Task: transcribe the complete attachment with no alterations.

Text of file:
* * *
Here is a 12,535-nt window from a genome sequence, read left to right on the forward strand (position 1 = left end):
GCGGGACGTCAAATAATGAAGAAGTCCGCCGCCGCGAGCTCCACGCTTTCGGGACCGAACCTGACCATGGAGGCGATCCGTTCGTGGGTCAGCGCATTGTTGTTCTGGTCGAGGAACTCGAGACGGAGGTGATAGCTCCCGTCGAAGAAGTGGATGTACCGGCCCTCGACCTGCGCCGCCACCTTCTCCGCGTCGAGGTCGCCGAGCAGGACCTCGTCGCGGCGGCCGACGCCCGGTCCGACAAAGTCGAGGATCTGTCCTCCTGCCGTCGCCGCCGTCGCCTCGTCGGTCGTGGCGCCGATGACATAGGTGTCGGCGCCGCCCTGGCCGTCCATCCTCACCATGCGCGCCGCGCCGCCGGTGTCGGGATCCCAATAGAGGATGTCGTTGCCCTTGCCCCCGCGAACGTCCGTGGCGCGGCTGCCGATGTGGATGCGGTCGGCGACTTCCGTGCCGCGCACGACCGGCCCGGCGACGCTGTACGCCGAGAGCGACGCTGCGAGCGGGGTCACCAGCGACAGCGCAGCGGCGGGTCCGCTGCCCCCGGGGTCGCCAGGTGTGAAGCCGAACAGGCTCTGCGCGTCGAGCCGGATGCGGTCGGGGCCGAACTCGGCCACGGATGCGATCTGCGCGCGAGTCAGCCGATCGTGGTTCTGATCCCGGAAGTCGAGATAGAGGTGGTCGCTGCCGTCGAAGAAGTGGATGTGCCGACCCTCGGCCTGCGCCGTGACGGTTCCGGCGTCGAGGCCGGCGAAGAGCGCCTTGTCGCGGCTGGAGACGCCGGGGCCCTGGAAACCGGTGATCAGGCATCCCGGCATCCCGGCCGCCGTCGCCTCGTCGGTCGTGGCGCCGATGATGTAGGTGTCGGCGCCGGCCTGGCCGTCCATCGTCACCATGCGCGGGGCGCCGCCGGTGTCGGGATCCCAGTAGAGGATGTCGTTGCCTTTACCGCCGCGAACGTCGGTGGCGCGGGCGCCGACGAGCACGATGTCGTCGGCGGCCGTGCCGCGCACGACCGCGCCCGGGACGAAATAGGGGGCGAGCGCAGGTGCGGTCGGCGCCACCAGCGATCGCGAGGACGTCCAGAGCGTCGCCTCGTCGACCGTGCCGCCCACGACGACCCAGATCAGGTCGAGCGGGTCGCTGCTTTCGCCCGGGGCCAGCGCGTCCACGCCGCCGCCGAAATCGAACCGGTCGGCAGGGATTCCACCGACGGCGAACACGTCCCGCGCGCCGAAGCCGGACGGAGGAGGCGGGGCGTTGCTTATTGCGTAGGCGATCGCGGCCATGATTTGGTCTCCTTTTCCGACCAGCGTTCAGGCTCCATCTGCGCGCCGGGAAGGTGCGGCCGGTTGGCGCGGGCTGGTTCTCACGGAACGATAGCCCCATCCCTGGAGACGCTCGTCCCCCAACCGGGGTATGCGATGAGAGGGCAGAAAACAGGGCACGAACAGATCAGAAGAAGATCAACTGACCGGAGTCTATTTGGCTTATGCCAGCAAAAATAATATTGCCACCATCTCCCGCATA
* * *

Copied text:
Here is a 12,535-nt window from a genome sequence, read left to right on the forward strand (position 1 = left end):
GCGGGACGTCAAATAATGAAGAAGTCCGCCGCCGCGAGCTCCACGCTTTCGGGACCGAACCTGACCATGGAGGCGATCCGTTCGTGGGTCAGCGCATTGTTGTTCTGGTCGAGGAACTCGAGACGGAGGTGATAGCTCCCGTCGAAGAAGTGGATGTACCGGCCCTCGACCTGCGCCGCCACCTTCTCCGCGTCGAGGTCGCCGAGCAGGACCTCGTCGCGGCGGCCGACGCCCGGTCCGACAAAGTCGAGGATCTGTCCTCCTGCCGTCGCCGCCGTCGCCTCGTCGGTCGTGGCGCCGATGACATAGGTGTCGGCGCCGCCCTGGCCGTCCATCCTCACCATGCGCGCCGCGCCGCCGGTGTCGGGATCCCAATAGAGGATGTCGTTGCCCTTGCCCCCGCGAACGTCCGTGGCGCGGCTGCCGATGTGGATGCGGTCGGCGACTTCCGTGCCGCGCACGACCGGCCCGGCGACGCTGTACGCCGAGAGCGACGCTGCGAGCGGGGTCACCAGCGACAGCGCAGCGGCGGGTCCGCTGCCCCCGGGGTCGCCAGGTGTGAAGCCGAACAGGCTCTGCGCGTCGAGCCGGATGCGGTCGGGGCCGAACTCGGCCACGGATGCGATCTGCGCGCGAGTCAGCCGATCGTGGTTCTGATCCCGGAAGTCGAGATAGAGGTGGTCGCTGCCGTCGAAGAAGTGGATGTGCCGACCCTCGGCCTGCGCCGTGACGGTTCCGGCGTCGAGGCCGGCGAAGAGCGCCTTGTCGCGGCTGGAGACGCCGGGGCCCTGGAAACCGGTGATCAGGCATCCCGGCATCCCGGCCGCCGTCGCCTCGTCGGTCGTGGCGCCGATGATGTAGGTGTCGGCGCCGGCCTGGCCGTCCATCGTCACCATGCGCGGGGCGCCGCCGGTGTCGGGATCCCAGTAGAGGATGTCGTTGCCTTTACCGCCGCGAACGTCGGTGGCGCGGGCGCCGACGAGCACGATGTCGTCGGCGGCCGTGCCGCGCACGACCGCGCCCGGGACGAAATAGGGGGCGAGCGCAGGTGCGGTCGGCGCCACCAGCGATCGCGAGGACGTCCAGAGCGTCGCCTCGTCGACCGTGCCGCCCACGACGACCCAGATCAGGTCGAGCGGGTCGCTGCTTTCGCCCGGGGCCAGCGCGTCCACGCCGCCGCCGAAATCGAACCGGTCGGCAGGGATTCCACCGACGGCGAACACGTCCCGCGCGCCGAAGCCGGACGGAGGAGGCGGGGCGTTGCTTATTGCGTAGGCGATCGCGGCCATGATTTGGTCTCCTTTTCCGACCAGCGTTCAGGCTCCATCTGCGCGCCGGGAAGGTGCGGCCGGTTGGCGCGGGCTGGTTCTCACGGAACGATAGCCCCATCCCTGGAGACGCTCGTCCCCCAACCGGGGTATGCGATGAGAGGGCAGAAAACAGGGCACGAACAGATCAGAAGAAGATCAACTGACCGGAGTCTATTTGGCTTATGCCAGCAAAAATAATATTGCCACCATCTCCCGCATA